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Distended/SEVERE bloating/fatigue that is NOT cyclical. Options success story anyone? Distended/SEVERE bloating/fatigue that is NOT cyclical. Options success story anyone?

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  #1  
Unread 06-05-2010, 03:08 AM
Distended/SEVERE bloating/fatigue that is NOT cyclical. Options success story anyone?

I am a 40 y.o. with a gyno history that was unremarkable up until 2 years ago. I have three children and I had no problems conceiving or delivering my kiddos vaginally.

My issues began with a HEAVY (very abnormal for me) hemorrhage/type meunstral cycle 1 yr. after my third child was born. Shortly thereafter, I developed major fatigue and bloating like I was 6 months pregnant. I was tested for anemia and that and other blood work came back "normal".

Later that year, I found a lump in my breast; it too came back normal. Subsequently, I had a colonoscopy and was also tested for celiac disease (I did have a minor change in bowel patterns); both medical exams came back normal.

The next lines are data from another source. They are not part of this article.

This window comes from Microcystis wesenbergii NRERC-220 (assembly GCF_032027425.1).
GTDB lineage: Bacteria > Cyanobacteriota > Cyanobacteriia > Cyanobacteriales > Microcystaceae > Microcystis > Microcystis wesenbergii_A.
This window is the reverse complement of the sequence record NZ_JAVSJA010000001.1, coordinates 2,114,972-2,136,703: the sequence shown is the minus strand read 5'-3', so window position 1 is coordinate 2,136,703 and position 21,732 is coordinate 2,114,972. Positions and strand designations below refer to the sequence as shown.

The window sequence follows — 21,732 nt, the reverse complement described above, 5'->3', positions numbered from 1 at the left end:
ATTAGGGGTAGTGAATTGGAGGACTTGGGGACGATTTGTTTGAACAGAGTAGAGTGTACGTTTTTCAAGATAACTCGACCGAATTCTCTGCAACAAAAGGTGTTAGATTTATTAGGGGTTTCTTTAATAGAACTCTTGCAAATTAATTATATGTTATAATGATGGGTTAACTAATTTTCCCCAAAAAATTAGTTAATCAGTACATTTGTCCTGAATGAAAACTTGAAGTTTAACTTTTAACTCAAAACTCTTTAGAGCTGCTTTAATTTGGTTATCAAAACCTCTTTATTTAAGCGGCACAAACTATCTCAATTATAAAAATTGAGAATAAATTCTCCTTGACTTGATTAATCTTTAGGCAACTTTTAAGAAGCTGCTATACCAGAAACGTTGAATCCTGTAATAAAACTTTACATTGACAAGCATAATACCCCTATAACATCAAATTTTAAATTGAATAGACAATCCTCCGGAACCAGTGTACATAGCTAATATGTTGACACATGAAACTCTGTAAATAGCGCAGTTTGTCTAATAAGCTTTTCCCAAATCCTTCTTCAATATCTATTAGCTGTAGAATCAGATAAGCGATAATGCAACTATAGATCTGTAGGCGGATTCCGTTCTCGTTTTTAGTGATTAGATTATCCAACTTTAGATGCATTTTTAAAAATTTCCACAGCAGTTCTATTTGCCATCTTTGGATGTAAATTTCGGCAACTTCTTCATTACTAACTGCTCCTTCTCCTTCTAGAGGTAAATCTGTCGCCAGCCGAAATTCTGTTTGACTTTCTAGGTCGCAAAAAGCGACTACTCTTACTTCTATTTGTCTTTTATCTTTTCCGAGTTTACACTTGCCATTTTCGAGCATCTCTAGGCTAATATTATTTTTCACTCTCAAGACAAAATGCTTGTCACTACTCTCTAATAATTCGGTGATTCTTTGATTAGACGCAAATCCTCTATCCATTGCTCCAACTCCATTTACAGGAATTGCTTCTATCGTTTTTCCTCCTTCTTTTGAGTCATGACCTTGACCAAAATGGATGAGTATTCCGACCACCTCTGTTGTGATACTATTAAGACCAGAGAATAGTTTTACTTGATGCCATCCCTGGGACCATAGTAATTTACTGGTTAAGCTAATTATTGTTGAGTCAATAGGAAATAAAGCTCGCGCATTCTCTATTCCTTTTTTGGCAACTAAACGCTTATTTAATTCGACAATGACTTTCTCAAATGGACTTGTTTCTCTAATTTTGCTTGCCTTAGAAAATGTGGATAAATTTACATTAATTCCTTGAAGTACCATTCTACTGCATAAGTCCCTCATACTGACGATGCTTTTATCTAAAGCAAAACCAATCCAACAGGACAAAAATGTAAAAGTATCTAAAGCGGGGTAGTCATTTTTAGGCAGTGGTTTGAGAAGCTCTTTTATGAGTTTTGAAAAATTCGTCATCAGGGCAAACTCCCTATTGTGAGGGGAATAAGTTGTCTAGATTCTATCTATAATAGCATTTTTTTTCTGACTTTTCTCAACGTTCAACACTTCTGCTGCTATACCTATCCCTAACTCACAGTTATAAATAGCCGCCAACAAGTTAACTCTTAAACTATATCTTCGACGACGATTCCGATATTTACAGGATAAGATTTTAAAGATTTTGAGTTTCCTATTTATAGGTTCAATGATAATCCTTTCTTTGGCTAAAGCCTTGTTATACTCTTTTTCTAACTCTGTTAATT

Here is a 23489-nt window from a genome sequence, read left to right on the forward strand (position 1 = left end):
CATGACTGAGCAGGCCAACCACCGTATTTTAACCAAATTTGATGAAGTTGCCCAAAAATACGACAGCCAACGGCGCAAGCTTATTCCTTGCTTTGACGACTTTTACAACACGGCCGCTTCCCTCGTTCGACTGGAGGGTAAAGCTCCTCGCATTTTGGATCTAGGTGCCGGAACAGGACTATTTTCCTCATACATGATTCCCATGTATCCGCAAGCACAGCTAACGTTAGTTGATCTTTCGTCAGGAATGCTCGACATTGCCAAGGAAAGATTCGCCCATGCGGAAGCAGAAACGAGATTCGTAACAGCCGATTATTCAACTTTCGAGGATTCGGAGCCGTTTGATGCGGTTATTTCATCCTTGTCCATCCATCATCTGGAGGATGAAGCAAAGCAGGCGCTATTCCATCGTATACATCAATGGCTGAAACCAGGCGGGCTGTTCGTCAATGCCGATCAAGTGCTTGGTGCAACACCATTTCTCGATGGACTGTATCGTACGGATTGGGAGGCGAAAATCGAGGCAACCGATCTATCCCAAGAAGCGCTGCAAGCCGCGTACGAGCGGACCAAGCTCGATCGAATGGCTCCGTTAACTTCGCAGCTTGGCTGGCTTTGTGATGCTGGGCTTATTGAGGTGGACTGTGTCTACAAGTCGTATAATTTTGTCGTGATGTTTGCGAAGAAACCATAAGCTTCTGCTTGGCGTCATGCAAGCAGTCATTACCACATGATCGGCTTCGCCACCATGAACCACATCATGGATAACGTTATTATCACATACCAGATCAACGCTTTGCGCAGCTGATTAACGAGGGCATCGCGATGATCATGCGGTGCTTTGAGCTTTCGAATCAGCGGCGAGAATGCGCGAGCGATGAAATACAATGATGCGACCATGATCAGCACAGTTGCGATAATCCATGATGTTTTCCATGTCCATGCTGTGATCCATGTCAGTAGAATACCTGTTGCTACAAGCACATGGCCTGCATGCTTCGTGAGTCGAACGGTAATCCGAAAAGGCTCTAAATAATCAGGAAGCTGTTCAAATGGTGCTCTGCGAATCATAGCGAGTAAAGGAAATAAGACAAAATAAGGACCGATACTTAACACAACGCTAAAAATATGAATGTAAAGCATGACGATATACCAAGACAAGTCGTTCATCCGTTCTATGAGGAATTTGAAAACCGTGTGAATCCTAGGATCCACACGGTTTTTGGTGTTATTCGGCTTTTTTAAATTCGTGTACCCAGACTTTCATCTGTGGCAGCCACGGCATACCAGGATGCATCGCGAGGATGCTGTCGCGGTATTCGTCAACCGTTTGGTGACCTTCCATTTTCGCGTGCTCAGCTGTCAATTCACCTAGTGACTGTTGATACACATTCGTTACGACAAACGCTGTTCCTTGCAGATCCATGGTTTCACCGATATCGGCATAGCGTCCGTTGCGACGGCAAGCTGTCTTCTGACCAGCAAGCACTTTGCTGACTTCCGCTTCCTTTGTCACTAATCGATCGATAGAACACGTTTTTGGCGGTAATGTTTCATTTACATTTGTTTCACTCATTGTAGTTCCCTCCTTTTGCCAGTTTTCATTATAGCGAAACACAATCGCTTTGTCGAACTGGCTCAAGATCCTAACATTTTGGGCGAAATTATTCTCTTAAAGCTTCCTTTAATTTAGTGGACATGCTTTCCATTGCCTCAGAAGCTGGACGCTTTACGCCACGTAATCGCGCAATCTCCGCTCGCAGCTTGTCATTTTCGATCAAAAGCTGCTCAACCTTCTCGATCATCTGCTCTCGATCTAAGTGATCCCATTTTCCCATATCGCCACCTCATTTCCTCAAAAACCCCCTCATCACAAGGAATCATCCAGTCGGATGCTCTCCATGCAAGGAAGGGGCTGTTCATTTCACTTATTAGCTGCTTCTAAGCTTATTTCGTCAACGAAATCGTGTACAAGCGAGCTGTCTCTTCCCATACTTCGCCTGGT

Following, my gyno. started me on Loestrin. Five weeks into taking the pill, I "crashed". I had horrible mood lability; my fatigue and bloating was exacerbated. I discontinued the Loestrin.

5 months later my gyno recommended an exploratory laparoscopy. My internist concurred and wanted to be sure that a translucent tumor or the like wasn't being overlooked.

4 days prior to the lapy, I had dibilitating pain post-sex with my husband. It took motrin and 5 hours of excrutiating pain before it subsided (this has been my one and only pain episode).

During my lapy, it was discovered that I had moderate endometriosis. A general surgeon was called in to remove my appendix and to remove endo. adhesions from my colon (which likely explains my change in bowel patterns prior).

At this point my gyno recommended a hysterectomy and also to remove one ovary.

Following the lapy, she also recommended I see a reproductive endocrinologist for a 2nd opinion. The doc. was adamant that he would not perform a full hysterectomy/oopherectomy without being sure that it would be successful both for the endometriosis and for my other symptoms (fatigue and extensive bloating).

Therefore, he suppressed me on Lupron w/ a Vivelle dot add-back estrogen patch to see how my body would respond. Within 2 months, my bloating and fatigue dissipated. I felt like a new person; like my old self! Unfortunately, one cannot remain on Lupron indefinately or I surely would have opted to do so.

4-5 days after Lupron suppression ended, my SEVERE bloating/fluid retention and fatigue returned. At this point, the endocrinologist recommended a full hysterectomy/ooperectomy with HRT.

My gyno was willing to try prometrium w/ Vivelle dot to see if it would regulate my bloating and fatigue...to no avail.